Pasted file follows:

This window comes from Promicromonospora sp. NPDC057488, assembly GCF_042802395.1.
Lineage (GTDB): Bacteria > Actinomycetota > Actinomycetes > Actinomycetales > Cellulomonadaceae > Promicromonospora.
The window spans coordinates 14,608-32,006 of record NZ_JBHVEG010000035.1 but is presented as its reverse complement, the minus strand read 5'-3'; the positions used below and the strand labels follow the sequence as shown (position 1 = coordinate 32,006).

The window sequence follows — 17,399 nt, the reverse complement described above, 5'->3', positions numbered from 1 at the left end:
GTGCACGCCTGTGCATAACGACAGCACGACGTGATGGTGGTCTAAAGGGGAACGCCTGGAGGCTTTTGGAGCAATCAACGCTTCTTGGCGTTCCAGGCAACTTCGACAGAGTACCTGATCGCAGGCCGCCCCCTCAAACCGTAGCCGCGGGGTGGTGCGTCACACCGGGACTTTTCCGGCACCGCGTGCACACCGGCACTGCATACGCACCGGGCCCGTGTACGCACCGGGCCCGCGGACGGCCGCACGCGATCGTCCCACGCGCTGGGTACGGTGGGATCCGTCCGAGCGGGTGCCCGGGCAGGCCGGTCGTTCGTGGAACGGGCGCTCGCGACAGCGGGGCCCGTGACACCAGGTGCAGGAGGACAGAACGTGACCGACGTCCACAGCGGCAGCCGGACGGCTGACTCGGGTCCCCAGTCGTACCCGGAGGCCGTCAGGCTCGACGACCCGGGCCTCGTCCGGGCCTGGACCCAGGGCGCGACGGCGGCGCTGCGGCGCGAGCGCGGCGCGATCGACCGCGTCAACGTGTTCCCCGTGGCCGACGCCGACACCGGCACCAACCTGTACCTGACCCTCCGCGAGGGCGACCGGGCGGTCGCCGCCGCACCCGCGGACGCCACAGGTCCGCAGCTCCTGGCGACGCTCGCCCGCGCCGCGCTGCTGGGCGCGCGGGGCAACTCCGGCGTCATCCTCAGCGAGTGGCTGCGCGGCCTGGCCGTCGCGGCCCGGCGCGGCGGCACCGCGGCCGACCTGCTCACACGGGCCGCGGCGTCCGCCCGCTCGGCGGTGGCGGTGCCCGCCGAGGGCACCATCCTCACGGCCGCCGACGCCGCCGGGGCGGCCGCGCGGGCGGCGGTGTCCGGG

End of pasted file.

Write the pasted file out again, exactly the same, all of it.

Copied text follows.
This window comes from Promicromonospora sp. NPDC057488, assembly GCF_042802395.1.
Lineage (GTDB): Bacteria > Actinomycetota > Actinomycetes > Actinomycetales > Cellulomonadaceae > Promicromonospora.
The window spans coordinates 14,608-32,006 of record NZ_JBHVEG010000035.1 but is presented as its reverse complement, the minus strand read 5'-3'; the positions used below and the strand labels follow the sequence as shown (position 1 = coordinate 32,006).

The window sequence follows — 17,399 nt, the reverse complement described above, 5'->3', positions numbered from 1 at the left end:
GTGCACGCCTGTGCATAACGACAGCACGACGTGATGGTGGTCTAAAGGGGAACGCCTGGAGGCTTTTGGAGCAATCAACGCTTCTTGGCGTTCCAGGCAACTTCGACAGAGTACCTGATCGCAGGCCGCCCCCTCAAACCGTAGCCGCGGGGTGGTGCGTCACACCGGGACTTTTCCGGCACCGCGTGCACACCGGCACTGCATACGCACCGGGCCCGTGTACGCACCGGGCCCGCGGACGGCCGCACGCGATCGTCCCACGCGCTGGGTACGGTGGGATCCGTCCGAGCGGGTGCCCGGGCAGGCCGGTCGTTCGTGGAACGGGCGCTCGCGACAGCGGGGCCCGTGACACCAGGTGCAGGAGGACAGAACGTGACCGACGTCCACAGCGGCAGCCGGACGGCTGACTCGGGTCCCCAGTCGTACCCGGAGGCCGTCAGGCTCGACGACCCGGGCCTCGTCCGGGCCTGGACCCAGGGCGCGACGGCGGCGCTGCGGCGCGAGCGCGGCGCGATCGACCGCGTCAACGTGTTCCCCGTGGCCGACGCCGACACCGGCACCAACCTGTACCTGACCCTCCGCGAGGGCGACCGGGCGGTCGCCGCCGCACCCGCGGACGCCACAGGTCCGCAGCTCCTGGCGACGCTCGCCCGCGCCGCGCTGCTGGGCGCGCGGGGCAACTCCGGCGTCATCCTCAGCGAGTGGCTGCGCGGCCTGGCCGTCGCGGCCCGGCGCGGCGGCACCGCGGCCGACCTGCTCACACGGGCCGCGGCGTCCGCCCGCTCGGCGGTGGCGGTGCCCGCCGAGGGCACCATCCTCACGGCCGCCGACGCCGCCGGGGCGGCCGCGCGGGCGGCGGTGTCCGGG